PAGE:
American agriculture is undergoing a massive change. As of 2018, nearly 60 percent of Iowa’s farmland is owned by people who don’t farm. While some of these owners are retired farmers, about a third of them have no farming experience at all.¹
Agriculture is considered a specialty asset class, and many of these owners may have purchased the land as an investment. But farms face unique challenges and managing them is important for making an agriculture investment worthwhile.
Challenges facing landowners
Farm management requires an understanding of agricultural trends, market headwinds, financing and agricultural technology. In recent years many ranch and farm operators and tenants have also faced a landscape with less working capital and unpredictable swings in commodity prices.
And while many owners may want to keep farmland in the family, issues could arise if the next generation is inexperienced or unwilling to tackle the demands of running a farm.
Specialists from the Farm and Ranch Management Group at U.S. Bank work closely with landowners to help maintain and optimize their farms, harnessing years of firsthand experience. Many are accredited by the American Society of Farm Managers and Rural Appraisers.
“U.S. Bank has been in the farm management business for 70 years,” says Jon Norstog, vice president and western regional farm manager at U.S. Bank. In addition to educating clients on how to effectively manage their farms, Norstog and his team spend plenty of time in the field — literally. “Our job is to represent owners out on the ground,” Norstog explains, “to make sure that the land is being taken care of and that all the potential for income is being realized.”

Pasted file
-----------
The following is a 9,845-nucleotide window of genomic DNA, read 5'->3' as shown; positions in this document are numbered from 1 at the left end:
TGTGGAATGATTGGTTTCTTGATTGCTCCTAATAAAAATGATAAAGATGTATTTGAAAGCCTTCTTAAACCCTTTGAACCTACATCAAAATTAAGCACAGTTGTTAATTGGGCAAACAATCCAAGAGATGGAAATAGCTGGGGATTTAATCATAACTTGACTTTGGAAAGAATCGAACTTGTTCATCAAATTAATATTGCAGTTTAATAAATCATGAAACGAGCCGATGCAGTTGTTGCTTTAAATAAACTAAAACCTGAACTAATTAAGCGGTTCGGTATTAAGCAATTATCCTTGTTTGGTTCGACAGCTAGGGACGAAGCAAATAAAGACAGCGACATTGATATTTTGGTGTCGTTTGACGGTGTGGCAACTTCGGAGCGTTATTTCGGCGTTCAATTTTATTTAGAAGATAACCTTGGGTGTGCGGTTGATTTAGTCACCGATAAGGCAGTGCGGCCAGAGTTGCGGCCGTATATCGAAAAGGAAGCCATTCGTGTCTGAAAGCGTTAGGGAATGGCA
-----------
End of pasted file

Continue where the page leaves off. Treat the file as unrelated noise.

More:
This on-site work is particularly important because many of Norstog’s clients live far away from their land. “We take a lot of pride in being active on the ground, so our clients have confidence that they’re getting the most from their farm,” he says. Norstog’s advice often gets down into the weeds: He regularly advises clients on weed control, fertilizer use, drainage and other specifics.
Passing down the land
In addition to checking crops and livestock, the Farm and Ranch Management team helps owners by negotiating leases with tenant farmers and serving as an unbiased third party. And when it comes time for farm owners to pass their land to their children or other heirs, the team is on hand to guide the transition.
“Farms are something that people hold near and dear to their hearts,” Norstog says. Many farm owners inherited the land and plan to pass it on to their children. “Holding on to something that has been in the family for generations is something that many clients value,” he says.
One family’s story
For example, two siblings had inherited their family’s corn and soybean farm. Even as second-generation owners, the pair wasn’t fully comfortable with the practical aspects of managing a farm. They didn’t want farm management decisions to negatively affect their relationship. They also worried that the farmer who leased their land wasn’t paying them fair market value and that weed and drainage issues weren’t being adequately addressed.
The Farm and Ranch Management team helped address the siblings’ concerns, resulting in generating additional income and ensuring proper soil and drainage management, thus making the farm a more valuable asset. All this gave the siblings peace of mind that their land would be taken care of without jeopardizing their relationships with their neighbors or each other.
Whether it’s helping a client decide between a cash-rent or crop-share lease, or planning crop rotations, Norstog’s team avoids a one-size-fits-all approach. Advice is tailored to individual needs and local conditions, so landowners can be confident that their land is managed with knowledgeable care.
¹ Iowa State University Farmland Ownership Tenure Survey, 2018.